'Matru ki Bijlee ka Mandola' movie review: Twisted route to a downhill ride

'Matru ki Bijlee ka Mandola' movie review: Twisted route to a downhill ride

Matru ki Bijlee ka Mandola
Hindi (U/A)
Director: Vishal Bhardwaj
Cast: Pankaj Kapur, Anushka Sharma, Imran Khan, Shabana Azmi

You could be forgiven if you want to watch Matru ki Bijlee ka Mandola because it comes with the Vishal Bhardwaj tag. Add to it a gem like Pankaj Kapur who has a proven track record when it comes to great acting and the package turns near irresistible. But the euphoria, one can safely say, lasts only for the first couple of minutes. Once you figure out there is little to hold onto, the ride is all downhill.

Not for any other reason but Bhardwaj’s attempt at a comedy (that is what he calls it), in a language unbeknown to him (Haryanvi) with a foreign producer (Fox Star Studios) attempting a toehold on a bandwagon known as Bollywood, Matru ki Bijlee ka whatever is not worth your time.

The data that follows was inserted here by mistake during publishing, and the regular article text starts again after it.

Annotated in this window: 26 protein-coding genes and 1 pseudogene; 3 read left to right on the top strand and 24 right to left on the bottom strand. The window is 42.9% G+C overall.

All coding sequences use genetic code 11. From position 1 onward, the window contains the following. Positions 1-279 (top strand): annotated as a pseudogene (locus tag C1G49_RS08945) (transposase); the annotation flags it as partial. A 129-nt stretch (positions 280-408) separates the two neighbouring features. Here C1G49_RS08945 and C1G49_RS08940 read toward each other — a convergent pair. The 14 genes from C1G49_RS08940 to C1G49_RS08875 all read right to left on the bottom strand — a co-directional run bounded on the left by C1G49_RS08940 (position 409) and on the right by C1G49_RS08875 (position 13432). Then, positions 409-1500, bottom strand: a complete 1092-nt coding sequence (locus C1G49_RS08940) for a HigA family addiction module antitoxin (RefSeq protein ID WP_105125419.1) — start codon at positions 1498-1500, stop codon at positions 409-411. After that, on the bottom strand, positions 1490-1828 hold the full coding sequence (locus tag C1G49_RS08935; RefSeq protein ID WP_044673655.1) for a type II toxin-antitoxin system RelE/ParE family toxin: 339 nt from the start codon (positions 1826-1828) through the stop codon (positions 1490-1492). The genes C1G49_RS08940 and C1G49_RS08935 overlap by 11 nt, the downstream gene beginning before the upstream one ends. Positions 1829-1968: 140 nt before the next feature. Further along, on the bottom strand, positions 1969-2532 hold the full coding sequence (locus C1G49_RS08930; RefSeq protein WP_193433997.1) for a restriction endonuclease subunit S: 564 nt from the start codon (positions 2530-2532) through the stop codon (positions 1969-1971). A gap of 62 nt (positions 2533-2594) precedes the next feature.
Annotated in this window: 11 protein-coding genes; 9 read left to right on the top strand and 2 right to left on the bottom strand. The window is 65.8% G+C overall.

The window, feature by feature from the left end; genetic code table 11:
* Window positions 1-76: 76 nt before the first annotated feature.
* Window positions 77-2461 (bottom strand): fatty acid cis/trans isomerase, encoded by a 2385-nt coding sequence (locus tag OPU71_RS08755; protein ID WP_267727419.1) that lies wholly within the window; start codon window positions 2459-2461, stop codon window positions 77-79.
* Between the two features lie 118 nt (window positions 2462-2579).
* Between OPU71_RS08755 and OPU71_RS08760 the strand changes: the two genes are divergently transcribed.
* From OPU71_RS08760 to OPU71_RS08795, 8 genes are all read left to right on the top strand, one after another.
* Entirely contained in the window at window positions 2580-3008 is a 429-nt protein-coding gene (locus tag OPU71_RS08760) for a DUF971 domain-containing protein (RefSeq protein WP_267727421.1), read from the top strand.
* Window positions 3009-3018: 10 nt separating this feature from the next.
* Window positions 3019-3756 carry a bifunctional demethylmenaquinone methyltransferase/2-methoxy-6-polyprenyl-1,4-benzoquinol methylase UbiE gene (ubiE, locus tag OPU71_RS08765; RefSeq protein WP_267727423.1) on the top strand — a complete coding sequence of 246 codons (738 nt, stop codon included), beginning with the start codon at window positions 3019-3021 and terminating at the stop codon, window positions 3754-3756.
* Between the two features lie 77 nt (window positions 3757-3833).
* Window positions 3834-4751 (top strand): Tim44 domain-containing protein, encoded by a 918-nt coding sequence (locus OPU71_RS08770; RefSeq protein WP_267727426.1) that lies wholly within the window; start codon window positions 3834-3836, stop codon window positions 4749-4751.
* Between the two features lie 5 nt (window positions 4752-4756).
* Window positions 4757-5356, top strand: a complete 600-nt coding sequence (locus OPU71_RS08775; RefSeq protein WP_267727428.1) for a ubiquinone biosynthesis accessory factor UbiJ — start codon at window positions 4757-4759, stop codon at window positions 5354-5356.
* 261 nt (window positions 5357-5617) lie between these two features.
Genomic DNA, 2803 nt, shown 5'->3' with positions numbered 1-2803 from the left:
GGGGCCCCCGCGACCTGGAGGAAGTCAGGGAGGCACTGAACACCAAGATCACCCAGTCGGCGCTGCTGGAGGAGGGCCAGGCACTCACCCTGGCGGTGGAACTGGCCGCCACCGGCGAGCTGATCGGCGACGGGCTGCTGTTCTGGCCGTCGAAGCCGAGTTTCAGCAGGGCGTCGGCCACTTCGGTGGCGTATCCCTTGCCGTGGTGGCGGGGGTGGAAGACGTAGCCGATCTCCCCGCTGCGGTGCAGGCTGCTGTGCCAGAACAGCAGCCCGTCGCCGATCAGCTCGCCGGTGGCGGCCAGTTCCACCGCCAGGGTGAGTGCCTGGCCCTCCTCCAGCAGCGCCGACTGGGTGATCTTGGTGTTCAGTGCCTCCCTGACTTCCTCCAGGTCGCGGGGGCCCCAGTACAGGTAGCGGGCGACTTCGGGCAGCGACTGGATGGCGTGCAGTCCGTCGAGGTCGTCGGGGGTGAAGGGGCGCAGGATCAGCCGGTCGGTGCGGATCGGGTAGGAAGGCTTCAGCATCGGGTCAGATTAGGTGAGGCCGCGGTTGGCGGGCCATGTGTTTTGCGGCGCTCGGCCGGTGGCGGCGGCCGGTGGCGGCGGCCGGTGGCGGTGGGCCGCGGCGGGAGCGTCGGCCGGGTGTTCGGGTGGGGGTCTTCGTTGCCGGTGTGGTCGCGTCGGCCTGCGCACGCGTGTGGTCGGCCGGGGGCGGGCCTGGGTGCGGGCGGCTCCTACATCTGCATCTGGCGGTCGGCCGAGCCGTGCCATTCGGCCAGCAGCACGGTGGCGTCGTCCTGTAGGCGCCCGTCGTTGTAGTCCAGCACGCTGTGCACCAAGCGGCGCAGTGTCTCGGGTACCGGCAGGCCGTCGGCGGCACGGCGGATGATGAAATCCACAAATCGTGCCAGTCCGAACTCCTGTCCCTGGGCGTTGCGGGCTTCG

A convoluted story about a JNU-‘educated’ chap Matru urf Mao (Imran Khan) who is working on his ‘revolution’ to help villagers of Mandola retain their lands against a proposed Special Economic Zone (SEZ) by the powers-that-be (Shabana Azmi as Chaudheri Devi), who has been seducing Pankaj Kapur (Harry/Hariya/ Harphul Singh Mandola) to get him to sign off the lands he owns, Vishal’s latest film is cross between a badly executed allegory and an experiment gone terribly wrong.

Somewhere in between is Harry’s svelte Oxford-returned daughter Bijlee (Anushka Sharma) ‘in love’ with Baadal (Arya Babbar very convincingly playing a dumb chap) who is equally confused about what and who she wants and how she wants it/him. Kapur is wasted in the film; Imran is not credible at all as a man passionate towards his cause, while Azmi appears to be over-the-top in her effort to play a sly, slimy politician.

One must give points to Bhardwaj for wanting to make a film on a contentious issue like the SEZ but the treatment, structure and story are at complete variance. And that is where Matru ki Bijlee… fails. It neither engrosses you enough to feel for the villagers nor makes you relate to Matru-Bijlee and Mandola who want to help them. A vacuous effort from a man from whom we have come to expect better.

These days it is fashionable to say there is good cinema and there is bad cinema. This is clearly bad cinema saved from being worse by the sheer presence of Kapur. Unfortunately, he too fails to save it.

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